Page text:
Chris Buhalis

Chris Buhalis
"Troublemakers Union"
carpenter, musician, songwriter

Tottered on: Flag Day, 14 June 2007
Temperature: 83 F
Ceiling: sunny
Ground: still raggedy grass
Wind: calm


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TT with HD: Chris Buhalis


[Ed. note: The songs Big Car Town and Washington mentioned below can be heard on Chris' MySpace page.

A drill attached to a drill guide was left lying around in plain view.]

HD: ... no, there aren't any handles, but that was by design ...

CB: ... oh, and you bought that whole drill press just to put that flag in there, didn't you?

HD: [laugh][laugh] Now, I did not buy the drill guide just for the flag, but I have to concede that part of my motivation for festooning the teeter totter with the flag was an opportunity to use the drill guide, because I figured it needed to be perfectly vertical ...

CB: ... theoretically. Although, I dunno, the whole country ought to be flying at half-mast at this point.

HD: Well, let's get on the teeter totter.

CB: You got it! You time these things?

HD: Do I what? Do I time them?

CB: Is this my side?

HD: That's your side. You don't get a choice.

CB: How far back do you go? You adjust, don't you?





HD: See, well, that's why there's no handles ...

CB: ... oh ...

HD: Because the middle point is fixed, unlike your typical playground teeter ...

CB: ... well, you got a drill guide, so you can put holes here, holes here, holes here, and have handles that move around. All you'd have to do is a couple of nuts!

HD: But every time I'd have to be unbolting ... !

CB: ... Yeah! You're going to have to get yourself a socket set!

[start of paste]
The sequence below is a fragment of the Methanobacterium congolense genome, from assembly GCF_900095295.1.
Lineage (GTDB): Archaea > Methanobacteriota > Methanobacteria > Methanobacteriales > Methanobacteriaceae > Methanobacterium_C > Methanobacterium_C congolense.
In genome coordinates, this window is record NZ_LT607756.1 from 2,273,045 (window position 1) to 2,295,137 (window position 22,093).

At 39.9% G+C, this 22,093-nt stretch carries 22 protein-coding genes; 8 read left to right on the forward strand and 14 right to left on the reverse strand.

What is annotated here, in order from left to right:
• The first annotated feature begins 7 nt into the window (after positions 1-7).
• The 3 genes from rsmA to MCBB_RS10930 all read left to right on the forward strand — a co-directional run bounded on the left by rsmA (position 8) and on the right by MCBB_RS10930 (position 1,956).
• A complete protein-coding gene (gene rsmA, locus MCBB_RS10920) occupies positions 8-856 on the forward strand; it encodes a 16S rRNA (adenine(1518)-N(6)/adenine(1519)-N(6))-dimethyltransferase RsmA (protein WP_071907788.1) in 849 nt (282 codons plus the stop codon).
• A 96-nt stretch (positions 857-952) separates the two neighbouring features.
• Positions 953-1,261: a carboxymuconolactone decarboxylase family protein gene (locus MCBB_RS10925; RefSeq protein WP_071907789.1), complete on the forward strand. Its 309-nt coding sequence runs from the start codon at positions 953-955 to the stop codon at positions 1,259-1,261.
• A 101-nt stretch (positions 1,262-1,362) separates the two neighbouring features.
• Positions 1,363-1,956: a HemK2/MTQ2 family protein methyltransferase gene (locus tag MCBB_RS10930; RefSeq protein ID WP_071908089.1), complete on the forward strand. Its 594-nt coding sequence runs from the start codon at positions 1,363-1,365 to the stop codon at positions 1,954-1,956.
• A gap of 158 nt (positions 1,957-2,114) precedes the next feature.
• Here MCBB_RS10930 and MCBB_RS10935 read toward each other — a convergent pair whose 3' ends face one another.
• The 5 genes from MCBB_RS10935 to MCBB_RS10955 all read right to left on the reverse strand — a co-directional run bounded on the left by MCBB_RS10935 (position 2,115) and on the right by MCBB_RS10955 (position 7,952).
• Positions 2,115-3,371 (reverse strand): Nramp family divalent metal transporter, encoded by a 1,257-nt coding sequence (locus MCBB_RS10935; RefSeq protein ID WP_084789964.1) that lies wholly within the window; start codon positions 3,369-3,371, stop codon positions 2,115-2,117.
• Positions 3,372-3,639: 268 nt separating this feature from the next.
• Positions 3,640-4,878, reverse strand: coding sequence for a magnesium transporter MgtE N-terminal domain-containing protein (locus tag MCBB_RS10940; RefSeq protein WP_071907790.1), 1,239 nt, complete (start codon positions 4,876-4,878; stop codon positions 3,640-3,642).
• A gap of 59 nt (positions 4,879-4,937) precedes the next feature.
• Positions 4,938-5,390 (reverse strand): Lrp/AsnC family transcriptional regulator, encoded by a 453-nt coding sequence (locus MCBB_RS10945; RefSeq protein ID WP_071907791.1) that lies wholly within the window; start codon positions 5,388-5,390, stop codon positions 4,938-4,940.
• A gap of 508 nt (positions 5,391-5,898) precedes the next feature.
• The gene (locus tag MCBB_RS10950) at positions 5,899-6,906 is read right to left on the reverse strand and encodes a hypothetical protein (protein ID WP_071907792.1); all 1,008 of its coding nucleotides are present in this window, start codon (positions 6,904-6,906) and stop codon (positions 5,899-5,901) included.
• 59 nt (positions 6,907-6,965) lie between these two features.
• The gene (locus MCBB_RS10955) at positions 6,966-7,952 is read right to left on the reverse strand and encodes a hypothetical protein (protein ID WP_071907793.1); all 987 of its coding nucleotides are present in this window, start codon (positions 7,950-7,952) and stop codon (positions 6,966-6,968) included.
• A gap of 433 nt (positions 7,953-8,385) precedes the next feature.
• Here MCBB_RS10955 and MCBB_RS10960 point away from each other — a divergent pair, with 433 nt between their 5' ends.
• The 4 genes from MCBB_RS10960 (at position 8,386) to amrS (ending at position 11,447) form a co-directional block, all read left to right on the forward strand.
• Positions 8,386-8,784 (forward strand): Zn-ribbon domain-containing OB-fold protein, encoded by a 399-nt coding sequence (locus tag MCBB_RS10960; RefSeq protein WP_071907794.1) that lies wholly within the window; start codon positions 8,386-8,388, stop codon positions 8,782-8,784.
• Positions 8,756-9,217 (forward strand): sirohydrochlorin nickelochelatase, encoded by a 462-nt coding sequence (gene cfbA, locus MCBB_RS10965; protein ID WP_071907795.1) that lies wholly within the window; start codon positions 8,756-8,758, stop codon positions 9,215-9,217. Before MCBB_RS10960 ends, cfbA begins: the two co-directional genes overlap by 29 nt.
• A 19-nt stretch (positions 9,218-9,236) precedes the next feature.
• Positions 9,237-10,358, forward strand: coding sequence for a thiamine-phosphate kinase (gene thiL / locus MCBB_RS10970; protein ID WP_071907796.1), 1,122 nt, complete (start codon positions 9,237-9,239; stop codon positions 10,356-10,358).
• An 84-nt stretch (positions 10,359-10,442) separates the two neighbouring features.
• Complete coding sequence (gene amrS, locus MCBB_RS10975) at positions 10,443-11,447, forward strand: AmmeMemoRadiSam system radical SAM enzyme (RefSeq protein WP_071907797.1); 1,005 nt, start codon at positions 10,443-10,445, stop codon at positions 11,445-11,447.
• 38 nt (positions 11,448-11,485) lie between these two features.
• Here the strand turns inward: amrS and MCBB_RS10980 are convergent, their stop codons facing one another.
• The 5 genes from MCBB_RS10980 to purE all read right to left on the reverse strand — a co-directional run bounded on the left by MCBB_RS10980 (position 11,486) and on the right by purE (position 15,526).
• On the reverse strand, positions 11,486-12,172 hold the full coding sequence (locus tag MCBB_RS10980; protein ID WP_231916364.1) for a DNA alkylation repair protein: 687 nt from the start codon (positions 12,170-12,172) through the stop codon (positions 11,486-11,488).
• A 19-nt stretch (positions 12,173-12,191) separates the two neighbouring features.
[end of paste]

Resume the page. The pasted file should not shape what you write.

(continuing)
HD: [laugh]

CB: Now we know what to get you for Christmas.

HD: I'm actually planning for--the next design of the teeter totter, I think, will be adjustable in the middle, so that I can invest a little bit in the comfort on either end. Because I felt like I couldn't really do cut-outs or sculpt things as seats per se, because that would mean you have to sit there, which a handle would entail as well. So anyway. Now let's pause, because I want to take the photograph. Now are you okay with the teeter totter being festooned with the flag?

CB: Oh, I'm alright with it!





HD: But you're not a 'flag-waving' guy, that's a fair statement, right?

CB: Well, I'm not a flag-waver for the sake of waving the flag. But I've taken my hat off for the national anthem my whole life.

HD: Okay. Fair enough. Because I thought, it's Flag Day, and you have to give a nod to Flag Day.

CB: Absolutely. Betsy Ross needs some props.

HD: Ready?

CB: You got the flag in there?

HD: The flag is in there! [Ed. note: more photography ensues]

CB:You feed your mosquitoes well, that's nice!

HD: Oh, are you getting bothered by 'em?